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The most hated programming languages among developers

Coding is intrinsic to the job of a developer, but find out what they really think about Java, JavaScript, Python and C++.

As more organizations turn to data analytics for optimizing operations, developer demand only heightens. Working with programming languages is embedded in the job, with Python, Java, and JavaScript being some of the most widely used. 

While those languages might be popular among organizations, that does not mean they are the most loved by programmers themselves. Java and JavaScript were actually two of the least favored languages, according to professional developers. 

"This may be an unpopular opinion due to JavaScript's immense popularity, but it's often quite a mess to work with in reality," said Jack Mannino, CEO of nVisium, an application security provider.  

"By design, JavaScript encourages anti-patterns such as the use of global variables and JavaScript's type coercion approach often baffles developers when the results are unexpected," Mannino said. 

As for Java, "the code is unsustainable; it becomes quickly convoluted and hard to maintain," according to Thomas Hatch, CTO and co-founder of SaltStack, an intelligent IT automation software provider. "The irony is that it was designed with the goal of making it easy to maintain with large teams." 

Every programming language has its own purpose, and oftentimes the language usage depends on the context of what the developer is programming, said Katie Levy, a senior software engineer at Intuit. 

"It all depends on what you need to do," said Will Goode, lead instructor at Coding Dojo. "If I wanted to write more performance-optimized applications to run on an OS, I'd appreciate a lot of what C++ gives me. If I wanted to write an OS kernel, I'd appreciate what I can do with C. And if I wanted to write code that needed to access special instruction sets of my hardware, Assembly would be great."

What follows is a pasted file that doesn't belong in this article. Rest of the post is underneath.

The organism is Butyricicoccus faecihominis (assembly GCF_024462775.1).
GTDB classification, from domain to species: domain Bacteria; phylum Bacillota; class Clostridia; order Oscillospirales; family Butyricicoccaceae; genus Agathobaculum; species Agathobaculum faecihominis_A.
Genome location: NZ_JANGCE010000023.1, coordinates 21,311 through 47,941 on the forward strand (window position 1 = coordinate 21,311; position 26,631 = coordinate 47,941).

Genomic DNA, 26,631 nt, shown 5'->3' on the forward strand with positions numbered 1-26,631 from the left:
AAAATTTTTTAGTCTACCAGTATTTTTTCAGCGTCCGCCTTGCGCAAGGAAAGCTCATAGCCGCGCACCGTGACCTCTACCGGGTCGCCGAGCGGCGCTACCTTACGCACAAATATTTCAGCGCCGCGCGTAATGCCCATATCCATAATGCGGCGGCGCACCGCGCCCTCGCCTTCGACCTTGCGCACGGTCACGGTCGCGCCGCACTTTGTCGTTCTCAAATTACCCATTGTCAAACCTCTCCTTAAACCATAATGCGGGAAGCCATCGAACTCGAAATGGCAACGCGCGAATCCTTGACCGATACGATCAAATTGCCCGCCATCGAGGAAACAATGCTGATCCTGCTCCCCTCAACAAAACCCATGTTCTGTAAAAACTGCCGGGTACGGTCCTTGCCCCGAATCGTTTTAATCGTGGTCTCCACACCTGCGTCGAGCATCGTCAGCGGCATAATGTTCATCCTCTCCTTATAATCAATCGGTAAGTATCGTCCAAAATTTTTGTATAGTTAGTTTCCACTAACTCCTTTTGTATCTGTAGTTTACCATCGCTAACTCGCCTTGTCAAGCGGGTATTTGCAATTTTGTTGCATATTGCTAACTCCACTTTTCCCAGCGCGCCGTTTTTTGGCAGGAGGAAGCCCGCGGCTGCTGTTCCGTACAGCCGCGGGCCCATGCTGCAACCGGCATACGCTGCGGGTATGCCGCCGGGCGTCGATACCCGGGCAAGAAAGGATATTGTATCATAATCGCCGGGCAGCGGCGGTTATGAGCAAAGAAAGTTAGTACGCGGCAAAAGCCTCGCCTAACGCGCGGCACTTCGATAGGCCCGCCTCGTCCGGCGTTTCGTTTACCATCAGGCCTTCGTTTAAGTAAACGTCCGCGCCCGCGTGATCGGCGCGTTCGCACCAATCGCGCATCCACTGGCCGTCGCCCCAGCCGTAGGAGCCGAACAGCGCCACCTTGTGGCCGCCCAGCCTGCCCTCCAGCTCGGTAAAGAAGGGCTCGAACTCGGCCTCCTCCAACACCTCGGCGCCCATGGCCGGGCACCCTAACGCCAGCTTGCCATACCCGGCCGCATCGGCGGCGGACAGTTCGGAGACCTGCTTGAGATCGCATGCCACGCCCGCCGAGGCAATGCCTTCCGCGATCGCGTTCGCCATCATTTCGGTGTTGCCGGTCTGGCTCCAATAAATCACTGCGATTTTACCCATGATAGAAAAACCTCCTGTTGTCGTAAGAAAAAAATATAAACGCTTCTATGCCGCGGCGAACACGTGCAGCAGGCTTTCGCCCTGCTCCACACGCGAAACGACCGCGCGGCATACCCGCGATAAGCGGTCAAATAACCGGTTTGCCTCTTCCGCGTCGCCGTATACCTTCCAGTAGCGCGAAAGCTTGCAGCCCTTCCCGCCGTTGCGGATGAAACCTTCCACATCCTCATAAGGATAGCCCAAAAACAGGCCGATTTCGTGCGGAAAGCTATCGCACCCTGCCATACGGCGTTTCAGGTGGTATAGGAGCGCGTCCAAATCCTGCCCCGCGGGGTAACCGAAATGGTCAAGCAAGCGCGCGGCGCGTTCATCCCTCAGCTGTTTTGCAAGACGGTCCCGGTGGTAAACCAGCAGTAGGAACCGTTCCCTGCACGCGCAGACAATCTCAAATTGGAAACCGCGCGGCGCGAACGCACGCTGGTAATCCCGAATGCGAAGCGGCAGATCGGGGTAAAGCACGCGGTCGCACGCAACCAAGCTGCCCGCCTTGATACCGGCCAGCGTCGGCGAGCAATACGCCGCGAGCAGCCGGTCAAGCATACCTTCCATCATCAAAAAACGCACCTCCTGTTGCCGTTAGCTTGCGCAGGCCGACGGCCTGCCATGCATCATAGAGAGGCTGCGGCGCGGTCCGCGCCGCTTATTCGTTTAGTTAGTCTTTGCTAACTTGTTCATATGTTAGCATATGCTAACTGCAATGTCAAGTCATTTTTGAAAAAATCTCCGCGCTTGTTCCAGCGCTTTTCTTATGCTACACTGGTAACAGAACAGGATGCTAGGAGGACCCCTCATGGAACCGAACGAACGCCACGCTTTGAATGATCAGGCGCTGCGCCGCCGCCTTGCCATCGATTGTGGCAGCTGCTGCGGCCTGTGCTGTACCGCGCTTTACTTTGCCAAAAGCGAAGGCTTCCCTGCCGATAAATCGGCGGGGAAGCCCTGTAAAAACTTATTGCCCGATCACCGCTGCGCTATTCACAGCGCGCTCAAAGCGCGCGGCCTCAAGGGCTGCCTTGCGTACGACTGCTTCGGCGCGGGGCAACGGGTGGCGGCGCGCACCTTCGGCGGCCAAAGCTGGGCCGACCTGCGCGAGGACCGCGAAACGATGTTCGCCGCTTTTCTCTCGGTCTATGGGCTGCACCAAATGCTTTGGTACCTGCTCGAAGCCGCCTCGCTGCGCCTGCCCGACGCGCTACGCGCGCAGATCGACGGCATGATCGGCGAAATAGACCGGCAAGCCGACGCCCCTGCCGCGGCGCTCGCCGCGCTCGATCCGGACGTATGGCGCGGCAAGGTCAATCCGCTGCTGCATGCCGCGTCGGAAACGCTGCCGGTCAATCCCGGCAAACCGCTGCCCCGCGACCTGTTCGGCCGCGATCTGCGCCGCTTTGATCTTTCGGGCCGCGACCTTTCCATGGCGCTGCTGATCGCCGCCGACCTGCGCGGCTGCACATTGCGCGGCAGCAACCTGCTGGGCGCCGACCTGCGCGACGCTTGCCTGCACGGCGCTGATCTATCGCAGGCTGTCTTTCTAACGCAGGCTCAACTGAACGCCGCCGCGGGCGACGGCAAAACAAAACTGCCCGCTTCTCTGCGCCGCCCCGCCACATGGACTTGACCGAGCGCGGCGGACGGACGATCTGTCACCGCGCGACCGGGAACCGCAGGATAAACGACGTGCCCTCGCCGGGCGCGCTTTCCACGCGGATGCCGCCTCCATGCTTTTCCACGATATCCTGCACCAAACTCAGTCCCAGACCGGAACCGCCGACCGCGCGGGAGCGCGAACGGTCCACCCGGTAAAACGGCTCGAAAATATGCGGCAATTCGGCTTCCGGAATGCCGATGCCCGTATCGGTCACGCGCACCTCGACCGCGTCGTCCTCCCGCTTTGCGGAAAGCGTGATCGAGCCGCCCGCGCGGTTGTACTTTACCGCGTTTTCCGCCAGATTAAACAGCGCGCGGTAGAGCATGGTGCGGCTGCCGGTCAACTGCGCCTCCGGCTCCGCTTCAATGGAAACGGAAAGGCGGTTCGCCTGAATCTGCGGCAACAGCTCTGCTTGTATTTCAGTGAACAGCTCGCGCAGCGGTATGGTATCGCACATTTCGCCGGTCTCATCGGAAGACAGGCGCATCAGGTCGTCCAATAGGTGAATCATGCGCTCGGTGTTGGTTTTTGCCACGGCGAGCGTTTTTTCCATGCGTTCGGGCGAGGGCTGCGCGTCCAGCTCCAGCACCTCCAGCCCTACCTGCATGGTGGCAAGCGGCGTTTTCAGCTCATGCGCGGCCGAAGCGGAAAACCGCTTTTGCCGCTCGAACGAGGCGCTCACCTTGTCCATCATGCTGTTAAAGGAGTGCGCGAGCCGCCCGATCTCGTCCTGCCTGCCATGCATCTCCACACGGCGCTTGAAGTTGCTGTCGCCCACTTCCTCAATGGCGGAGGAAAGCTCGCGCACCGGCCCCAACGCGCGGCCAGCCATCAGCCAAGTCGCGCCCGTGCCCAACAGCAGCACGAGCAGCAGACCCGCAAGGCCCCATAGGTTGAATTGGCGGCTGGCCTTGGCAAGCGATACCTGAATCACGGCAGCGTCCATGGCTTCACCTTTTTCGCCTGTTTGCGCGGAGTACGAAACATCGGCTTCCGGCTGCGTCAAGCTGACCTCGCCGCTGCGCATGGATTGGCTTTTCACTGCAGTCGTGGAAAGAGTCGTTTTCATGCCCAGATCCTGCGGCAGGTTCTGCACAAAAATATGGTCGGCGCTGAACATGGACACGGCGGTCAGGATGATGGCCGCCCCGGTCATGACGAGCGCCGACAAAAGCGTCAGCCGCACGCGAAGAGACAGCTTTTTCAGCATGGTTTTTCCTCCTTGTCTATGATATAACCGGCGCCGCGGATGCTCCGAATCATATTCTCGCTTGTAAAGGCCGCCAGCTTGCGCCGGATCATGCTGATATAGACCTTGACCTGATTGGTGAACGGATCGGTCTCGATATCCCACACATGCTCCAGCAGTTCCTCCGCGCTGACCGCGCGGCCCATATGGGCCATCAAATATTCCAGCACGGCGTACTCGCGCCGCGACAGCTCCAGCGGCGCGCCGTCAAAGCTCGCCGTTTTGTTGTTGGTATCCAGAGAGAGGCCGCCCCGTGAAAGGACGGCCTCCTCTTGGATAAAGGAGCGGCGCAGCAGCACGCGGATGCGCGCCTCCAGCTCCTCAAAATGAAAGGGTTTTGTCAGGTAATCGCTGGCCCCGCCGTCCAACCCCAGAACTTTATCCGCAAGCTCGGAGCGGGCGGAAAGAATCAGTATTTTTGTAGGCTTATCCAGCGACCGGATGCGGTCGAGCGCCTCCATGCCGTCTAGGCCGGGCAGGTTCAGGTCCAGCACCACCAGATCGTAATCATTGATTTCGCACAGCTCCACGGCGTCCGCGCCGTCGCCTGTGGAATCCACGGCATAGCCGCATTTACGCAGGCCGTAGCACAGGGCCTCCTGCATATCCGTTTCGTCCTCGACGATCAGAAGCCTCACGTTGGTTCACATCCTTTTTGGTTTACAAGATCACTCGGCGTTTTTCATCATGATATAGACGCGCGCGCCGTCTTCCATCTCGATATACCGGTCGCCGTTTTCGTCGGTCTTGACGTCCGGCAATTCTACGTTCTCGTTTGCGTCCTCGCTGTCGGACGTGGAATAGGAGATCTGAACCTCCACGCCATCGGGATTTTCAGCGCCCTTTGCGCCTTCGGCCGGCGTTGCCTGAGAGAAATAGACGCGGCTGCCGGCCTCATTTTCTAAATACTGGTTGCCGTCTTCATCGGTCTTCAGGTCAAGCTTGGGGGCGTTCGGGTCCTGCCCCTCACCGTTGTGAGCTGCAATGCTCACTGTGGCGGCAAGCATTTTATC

However, there are common qualities that make one language better to work with than another. 

Qualities of a good programming language 

"An ideal programming language has straightforward syntax, a strong set of core libraries, and doesn't bury you in unnecessary complexity," Mannino said. 

"A good language provides you with enough flexibility to solve problems in different ways, but also provides you with easily implemented features in the event you want to default to the language's opinionated implementation," he added. 

At its core, a solid programming language is one that is easy to work with. 

"Why do I really dislike Java? Because I am not very good at it. Very few languages are fundamentally good or bad, the creation of a programming language is so complex that you quickly need to start to make compromises," Hatch noted. 

"The best quality of a language is that it is understandable, that the developer knows it, and the developer can easily communicate to another developer how the program is constructed,"  Hatch said. 

Python was the clear crowd favorite amongst most of these developers. 

"The best language is usable, consistent ,and transferable to other developers; simplicity wins! The whole point of a programming language is to get the most out of the computer and the developer. If it can do this, then it is a good language," Hatch said. 

"This is why I like Python so much--it is easy to develop with; and, few Python developers write code that is difficult to pass on to another developer," he added.

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